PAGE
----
The past month has been two years in the making.
Twenty-four months of unprecedented change, loss, isolation, and the need for taking constant public health precautions.
The pandemic has affected each and every one of us and in every conceivable way that we live, work and interact with friends, coworkers, and our community.
March 2022 has offered some promise of recovery.
The lifting of Pima County’s mask mandate on March 11 heralded the most significant and eagerly awaited step toward normalcy since COVID-19 sent us scurrying from our normal lives in March 2020.
News that the mask mandate had been lifted was met with overdue joy and visible smiles here in the Pima County Legal Services Building, and it has been so wonderful to see smiling faces throughout the community.
Of course, there are many people who understandably choose to wear face coverings, and we all must be prepared for the possibility of new variants of the virus that could put us all back behind masks. I know here in The People’s Office and across Pima County, we will do whatever is necessary to put the threat of this pandemic behind us.
But we have taken a much-needed step forward.
A truly welcome benefit of the green light for in-person meetings is the upcoming resumption of our volunteer Community Justice Boards. These citizen-staffed panels work in communities throughout Pima County to help children, their families, and victims to find alternatives to incarceration and opportunity for a productive future.
This vital program, which has helped so many families, was shut down amid the pandemic, because virtual engagement proved insufficient for dealing with these deeply personal situations.
We are very excited to be ready to reach out to our current volunteers and recruit new ones to get these panels working again for our community.
This long-awaited month began for us with a visit from Beth Castro, the daughter of the late Raúl Castro, who began a remarkable career in public service right here in this office when he became the first Mexican American Pima County Attorney.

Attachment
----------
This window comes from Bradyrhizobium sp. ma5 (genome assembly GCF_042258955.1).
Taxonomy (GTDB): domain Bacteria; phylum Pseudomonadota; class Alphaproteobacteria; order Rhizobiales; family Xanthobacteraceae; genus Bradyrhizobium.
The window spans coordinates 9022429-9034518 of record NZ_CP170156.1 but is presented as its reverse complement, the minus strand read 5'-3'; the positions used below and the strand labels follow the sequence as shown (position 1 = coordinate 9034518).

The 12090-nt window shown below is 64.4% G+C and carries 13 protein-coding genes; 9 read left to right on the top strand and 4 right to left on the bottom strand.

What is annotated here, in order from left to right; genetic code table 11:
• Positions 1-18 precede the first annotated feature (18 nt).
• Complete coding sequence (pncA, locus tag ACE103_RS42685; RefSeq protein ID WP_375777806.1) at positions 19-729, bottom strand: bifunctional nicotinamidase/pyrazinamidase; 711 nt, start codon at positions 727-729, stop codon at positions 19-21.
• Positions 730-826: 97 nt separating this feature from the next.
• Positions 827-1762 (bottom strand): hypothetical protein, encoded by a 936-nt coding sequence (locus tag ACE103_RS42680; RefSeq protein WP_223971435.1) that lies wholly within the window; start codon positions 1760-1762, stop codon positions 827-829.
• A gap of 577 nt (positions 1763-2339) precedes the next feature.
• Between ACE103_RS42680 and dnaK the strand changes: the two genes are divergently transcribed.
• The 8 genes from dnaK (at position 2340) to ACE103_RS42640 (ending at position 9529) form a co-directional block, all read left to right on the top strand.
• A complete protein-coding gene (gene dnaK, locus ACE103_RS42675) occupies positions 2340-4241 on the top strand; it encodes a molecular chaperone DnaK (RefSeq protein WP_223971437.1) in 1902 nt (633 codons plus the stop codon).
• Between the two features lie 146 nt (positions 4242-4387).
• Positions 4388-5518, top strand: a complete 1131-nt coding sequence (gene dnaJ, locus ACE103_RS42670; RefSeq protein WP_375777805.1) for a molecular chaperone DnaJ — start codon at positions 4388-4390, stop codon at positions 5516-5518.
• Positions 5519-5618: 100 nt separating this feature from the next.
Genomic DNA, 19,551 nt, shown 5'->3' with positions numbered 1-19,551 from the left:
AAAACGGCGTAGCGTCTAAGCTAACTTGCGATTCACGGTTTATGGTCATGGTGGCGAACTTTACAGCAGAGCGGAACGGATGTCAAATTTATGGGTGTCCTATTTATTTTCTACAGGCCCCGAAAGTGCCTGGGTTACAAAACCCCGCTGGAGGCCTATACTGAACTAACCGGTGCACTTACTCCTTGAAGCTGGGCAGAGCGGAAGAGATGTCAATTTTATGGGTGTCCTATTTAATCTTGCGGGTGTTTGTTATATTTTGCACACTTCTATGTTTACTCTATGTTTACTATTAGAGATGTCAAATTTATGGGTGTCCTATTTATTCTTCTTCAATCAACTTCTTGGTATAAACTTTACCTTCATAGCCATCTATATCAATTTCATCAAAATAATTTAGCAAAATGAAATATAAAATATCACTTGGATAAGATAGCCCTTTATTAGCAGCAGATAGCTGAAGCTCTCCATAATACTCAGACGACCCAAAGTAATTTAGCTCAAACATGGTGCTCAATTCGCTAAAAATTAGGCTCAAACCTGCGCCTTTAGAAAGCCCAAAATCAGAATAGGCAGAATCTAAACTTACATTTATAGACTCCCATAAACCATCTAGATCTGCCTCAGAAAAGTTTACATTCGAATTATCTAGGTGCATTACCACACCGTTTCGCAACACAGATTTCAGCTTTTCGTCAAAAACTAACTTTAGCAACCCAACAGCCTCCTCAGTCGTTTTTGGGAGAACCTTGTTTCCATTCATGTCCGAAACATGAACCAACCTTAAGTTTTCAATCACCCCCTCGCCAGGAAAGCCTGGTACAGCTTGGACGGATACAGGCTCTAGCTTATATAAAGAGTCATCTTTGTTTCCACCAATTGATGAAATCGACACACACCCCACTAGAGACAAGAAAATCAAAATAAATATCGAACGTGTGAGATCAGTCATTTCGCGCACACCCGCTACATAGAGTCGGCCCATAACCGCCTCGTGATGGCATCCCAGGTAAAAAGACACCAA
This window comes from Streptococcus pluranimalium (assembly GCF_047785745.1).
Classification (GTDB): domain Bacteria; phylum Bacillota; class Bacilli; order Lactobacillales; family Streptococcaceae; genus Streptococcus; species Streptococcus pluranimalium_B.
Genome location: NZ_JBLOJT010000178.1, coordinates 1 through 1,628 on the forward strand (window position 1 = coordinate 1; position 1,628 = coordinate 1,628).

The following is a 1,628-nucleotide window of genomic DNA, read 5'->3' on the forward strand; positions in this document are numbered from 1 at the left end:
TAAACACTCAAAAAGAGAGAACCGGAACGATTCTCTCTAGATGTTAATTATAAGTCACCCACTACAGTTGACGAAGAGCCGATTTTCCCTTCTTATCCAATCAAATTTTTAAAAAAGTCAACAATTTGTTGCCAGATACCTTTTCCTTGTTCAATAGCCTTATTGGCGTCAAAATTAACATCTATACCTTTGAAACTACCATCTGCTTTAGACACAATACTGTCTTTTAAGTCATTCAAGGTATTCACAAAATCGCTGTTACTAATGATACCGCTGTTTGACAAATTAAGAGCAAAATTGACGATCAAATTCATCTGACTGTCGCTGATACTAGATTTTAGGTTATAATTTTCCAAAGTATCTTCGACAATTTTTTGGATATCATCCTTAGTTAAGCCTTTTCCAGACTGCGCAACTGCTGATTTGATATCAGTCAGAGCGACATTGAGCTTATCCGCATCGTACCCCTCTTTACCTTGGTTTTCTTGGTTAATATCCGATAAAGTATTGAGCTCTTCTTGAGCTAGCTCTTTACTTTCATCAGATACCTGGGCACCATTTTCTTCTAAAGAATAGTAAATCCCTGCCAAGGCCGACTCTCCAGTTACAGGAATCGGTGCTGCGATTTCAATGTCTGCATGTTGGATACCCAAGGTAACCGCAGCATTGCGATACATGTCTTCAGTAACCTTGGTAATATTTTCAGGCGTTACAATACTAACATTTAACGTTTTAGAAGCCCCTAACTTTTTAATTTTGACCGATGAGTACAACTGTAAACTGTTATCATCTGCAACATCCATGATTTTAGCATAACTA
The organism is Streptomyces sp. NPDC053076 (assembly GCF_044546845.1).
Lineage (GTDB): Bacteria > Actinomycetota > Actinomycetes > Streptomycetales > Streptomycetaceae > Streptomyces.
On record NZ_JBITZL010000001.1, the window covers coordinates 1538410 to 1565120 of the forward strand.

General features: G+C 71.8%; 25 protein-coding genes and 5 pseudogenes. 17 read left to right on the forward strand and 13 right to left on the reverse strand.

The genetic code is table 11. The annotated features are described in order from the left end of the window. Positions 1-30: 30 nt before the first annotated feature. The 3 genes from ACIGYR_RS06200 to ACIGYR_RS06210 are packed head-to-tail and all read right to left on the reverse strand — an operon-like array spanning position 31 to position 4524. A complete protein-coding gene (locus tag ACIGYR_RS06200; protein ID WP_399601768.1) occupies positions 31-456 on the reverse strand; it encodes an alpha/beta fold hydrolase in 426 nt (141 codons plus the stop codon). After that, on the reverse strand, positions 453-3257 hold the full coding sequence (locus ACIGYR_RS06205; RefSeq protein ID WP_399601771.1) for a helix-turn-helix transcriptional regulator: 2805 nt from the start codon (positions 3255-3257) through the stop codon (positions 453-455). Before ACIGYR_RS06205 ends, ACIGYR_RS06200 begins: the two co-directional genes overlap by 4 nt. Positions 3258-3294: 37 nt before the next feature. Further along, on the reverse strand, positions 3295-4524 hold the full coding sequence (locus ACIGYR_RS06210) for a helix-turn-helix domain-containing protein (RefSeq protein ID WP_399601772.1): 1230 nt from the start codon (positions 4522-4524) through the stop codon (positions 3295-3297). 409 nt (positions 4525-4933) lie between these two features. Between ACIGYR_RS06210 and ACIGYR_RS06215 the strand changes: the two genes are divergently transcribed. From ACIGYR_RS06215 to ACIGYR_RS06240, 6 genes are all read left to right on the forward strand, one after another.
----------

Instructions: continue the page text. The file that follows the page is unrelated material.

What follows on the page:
Beth gave me a wonderful memento of that time – before her father became Arizona’s governor and a three-time U.S. Ambassador to Latin America – his handcrafted fraternity board that he repurposed as a shingle to hang over his own law office in downtown Tucson.
It now graces the desk I gently use here, the desk that was once Senator Dennis DeConcini’s, and gives me a sense of connection to incredible legacy.
Another amazing benefit of being able to gather with more confidence has been yet more increase in our outreach efforts in the community. We have helped clean up litter in schoolyards and attended resource fairs, gun shows, and community events where we have handed out thousands of free gun locks that will keep the families of gun owners safer.
Getting out into the community helps to build relationships that foster greater understanding of what we hope to accomplish, while also making our community safer. It is central to the reforms this administration was elected to make.
Back on the legal front, trials are in full swing. In the last two months alone, our PCAO prosecutors secured convictions in one case where children had been harmed, four cases involving aggravated assault, and three cases where someone lost their life. Two rising star prosecutors also secured a guilty verdict and held a corrections’ officer accountable for striking a handcuffed inmate.
In the training arena, members of our senior leadership team had the opportunity to learn more about a significant reform of our trial process earlier this month when the law firm Snell & Wilmer hosted a training about ending the practice of peremptory strikes in jury selection. This reform honors a statement made by U.S. Supreme Court Justice Thurgood Marshall that dates back to 1986 in the famous Batson decision that peremptory strikes would forever allow for racism to infect jury selection. Arizona has become the first and only state to abolish the use of these arbitrary and too often race-based decisions about the make-up of juries, following the lead of Great Britain and Canada.
Another major reform we are tackling with our law enforcement and judicial partners is how we handle initial court appearances for those accused of crimes. We see too frequently cases of individuals paying low cash bond and set free despite concern they are a threat to the community and their alleged victims.
Meanwhile, people arrested for minor offenses who have shown no propensity for violence or other serious criminal activity are held on low cash bond they cannot afford to pay.
County Attorney Conover is ready to gear up her legislation to reform cash bond again this fall, working with local leaders in law enforcement and the courts to bring best practices to the crucial question of liberty itself.
The PCAO Community Newsletter is published and distributed monthly.